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This Week In History, 9-4-08

     

Updated on Wednesday*:

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The following reports are taken from The Calhoun Chronicle archives:

 

1933, 75 years ago

The star families are so far apart that, on the average, light takes about two million years to pass from any one to its nearest neighbor. The most distant of them all is so far from us that even the greatest telescope in the world, the huge 100-inch instrument at Mount Wilson, shows it as but a faint speck of mist. We see it as it was 140,000,000 years ago.

 

That is as far as we have been able to penetrate into the remotest depths of space, but a still bigger telescope, with a 200-inch reflector, is now being built. Its range should be twice as great, and astronomers expect that the number of known star families may be increased by it to at least 10,000,000. Then, we must wait until the next, still bigger, telescope is built to discover more and yet more.

 

  1958, 50 years ago

Among the debts we owe, not including those which we must repay painfully in the prevailing currency, is a debt to our community or home town. There are those who never consider this debt, but it is a real debt, and some repayment is due.

 

The key to this debt lies in the first word, the “home.” It is a wonderful word in the English language, which is never fully defined or adequately translated in foreign tongues.

 

And when we say “home,” we are referring to a house, a husband and wife, who became a father and mother usually, with all the happiness, love, hope and faith that surrounds a home. The home is protected, sheltered and made efficient by modern day wonders.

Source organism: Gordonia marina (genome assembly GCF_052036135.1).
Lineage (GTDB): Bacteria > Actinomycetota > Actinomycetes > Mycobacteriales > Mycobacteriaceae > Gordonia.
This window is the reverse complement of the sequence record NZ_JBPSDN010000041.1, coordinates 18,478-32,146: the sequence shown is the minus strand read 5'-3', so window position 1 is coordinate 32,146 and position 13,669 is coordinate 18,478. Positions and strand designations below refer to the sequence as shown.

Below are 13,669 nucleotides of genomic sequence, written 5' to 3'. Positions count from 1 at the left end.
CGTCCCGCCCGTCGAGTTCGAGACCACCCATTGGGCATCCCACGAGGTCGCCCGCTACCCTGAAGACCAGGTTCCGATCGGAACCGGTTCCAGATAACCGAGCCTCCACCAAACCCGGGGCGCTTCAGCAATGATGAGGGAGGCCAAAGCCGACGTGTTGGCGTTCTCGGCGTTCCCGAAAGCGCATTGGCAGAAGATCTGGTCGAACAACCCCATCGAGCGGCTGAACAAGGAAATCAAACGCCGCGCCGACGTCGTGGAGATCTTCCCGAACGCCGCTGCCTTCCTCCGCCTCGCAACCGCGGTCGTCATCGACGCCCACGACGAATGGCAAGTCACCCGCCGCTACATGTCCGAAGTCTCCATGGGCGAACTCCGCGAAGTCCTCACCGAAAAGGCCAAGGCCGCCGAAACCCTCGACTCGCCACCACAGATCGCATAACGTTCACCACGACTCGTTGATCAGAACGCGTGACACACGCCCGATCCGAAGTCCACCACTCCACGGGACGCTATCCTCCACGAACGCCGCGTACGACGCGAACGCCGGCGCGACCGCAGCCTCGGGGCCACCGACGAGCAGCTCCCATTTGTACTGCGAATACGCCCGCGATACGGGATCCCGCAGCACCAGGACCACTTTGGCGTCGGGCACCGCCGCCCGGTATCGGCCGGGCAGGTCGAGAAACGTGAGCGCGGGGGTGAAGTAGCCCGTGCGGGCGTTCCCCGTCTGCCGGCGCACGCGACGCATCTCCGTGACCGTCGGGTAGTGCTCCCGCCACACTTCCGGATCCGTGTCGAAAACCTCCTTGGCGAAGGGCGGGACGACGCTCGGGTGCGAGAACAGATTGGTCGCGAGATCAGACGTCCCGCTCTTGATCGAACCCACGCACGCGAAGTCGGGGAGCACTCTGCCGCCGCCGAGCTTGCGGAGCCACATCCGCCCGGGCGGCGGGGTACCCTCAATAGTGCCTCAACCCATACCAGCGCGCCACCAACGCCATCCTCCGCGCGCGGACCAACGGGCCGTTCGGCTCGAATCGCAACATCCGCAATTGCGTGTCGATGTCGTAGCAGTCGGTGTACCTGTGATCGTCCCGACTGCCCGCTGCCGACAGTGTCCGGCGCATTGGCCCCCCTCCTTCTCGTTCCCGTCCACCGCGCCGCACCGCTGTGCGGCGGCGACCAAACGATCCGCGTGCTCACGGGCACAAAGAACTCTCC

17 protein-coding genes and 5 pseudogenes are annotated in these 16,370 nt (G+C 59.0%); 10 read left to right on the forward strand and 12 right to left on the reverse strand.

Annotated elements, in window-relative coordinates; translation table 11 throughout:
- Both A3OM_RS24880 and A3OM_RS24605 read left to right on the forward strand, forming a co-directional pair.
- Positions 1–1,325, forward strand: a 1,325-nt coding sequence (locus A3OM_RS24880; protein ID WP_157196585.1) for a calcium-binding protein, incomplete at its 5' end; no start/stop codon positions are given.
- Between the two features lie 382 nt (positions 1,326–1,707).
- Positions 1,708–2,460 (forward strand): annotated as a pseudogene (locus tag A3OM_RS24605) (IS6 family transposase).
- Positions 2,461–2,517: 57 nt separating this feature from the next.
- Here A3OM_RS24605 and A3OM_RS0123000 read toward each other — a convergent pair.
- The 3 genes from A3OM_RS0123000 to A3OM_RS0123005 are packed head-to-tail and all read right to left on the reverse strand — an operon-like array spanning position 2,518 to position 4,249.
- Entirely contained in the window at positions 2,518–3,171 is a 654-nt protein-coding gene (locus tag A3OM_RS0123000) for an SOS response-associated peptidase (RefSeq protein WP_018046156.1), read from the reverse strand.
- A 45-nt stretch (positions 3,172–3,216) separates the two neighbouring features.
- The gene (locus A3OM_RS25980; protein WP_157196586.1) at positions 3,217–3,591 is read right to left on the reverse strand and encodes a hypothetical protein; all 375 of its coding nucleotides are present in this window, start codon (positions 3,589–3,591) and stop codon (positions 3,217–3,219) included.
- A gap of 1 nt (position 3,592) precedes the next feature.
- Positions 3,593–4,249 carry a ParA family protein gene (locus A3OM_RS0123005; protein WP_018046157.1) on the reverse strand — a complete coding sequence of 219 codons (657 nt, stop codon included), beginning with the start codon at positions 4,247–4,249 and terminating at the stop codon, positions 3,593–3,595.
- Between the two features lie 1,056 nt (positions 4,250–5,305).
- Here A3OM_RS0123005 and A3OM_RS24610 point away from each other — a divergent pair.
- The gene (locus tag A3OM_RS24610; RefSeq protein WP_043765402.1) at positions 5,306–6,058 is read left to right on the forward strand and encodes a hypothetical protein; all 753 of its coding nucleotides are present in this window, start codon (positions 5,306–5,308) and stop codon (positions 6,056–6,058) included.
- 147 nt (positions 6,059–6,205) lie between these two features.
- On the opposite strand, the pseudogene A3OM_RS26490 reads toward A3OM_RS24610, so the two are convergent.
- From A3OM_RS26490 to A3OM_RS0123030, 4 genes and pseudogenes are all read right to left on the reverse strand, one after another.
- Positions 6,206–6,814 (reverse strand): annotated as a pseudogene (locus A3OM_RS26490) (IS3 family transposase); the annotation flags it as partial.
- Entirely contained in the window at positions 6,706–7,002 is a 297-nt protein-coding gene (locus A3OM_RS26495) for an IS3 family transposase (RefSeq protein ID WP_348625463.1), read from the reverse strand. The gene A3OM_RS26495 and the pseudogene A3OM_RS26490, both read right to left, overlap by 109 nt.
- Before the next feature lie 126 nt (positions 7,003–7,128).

Let us look a minute at our culture and civilization and see what we have received in our home town, at birth. There was a time when we had to roam the woods like beasts, without family or home, without a church to allay primitive superstition, without a government to keep order, without organized society to broaden our social contacts, and without profitable trade--which makes warfare unprofitable.

 

This is the debt we owe. It is the obligation of each of us to contribute what he can to the continuing progress of the human race, even if in a small way, so that we repay this large debt we owe in our own individual way.

 

 

 1983, 25 years ago

 

Due to vandalism and carelessness in the Arnoldsburg area, many customers have been without telephone service from time to time.

 

Most recently, telephone lines on the Adam-Altizer Road were torn down, placing 200 customers out-of-service for more than 11 hours. Company repairmen worked for several days replacing the cable, at a cost of to the company in excess of $4,000. According to a spokesman, the incident is under investigation by State Police.

 

Also, several contractors have dug into telephone company underground cables, again placing many families out-of-service for many days.

An even stranger act of vandalism involved the removing of 1,000 feet of working aerial cable from telephone poles. This left 60 families without service for 30 hours.

This Week's Editorial:

By Helen Morris:

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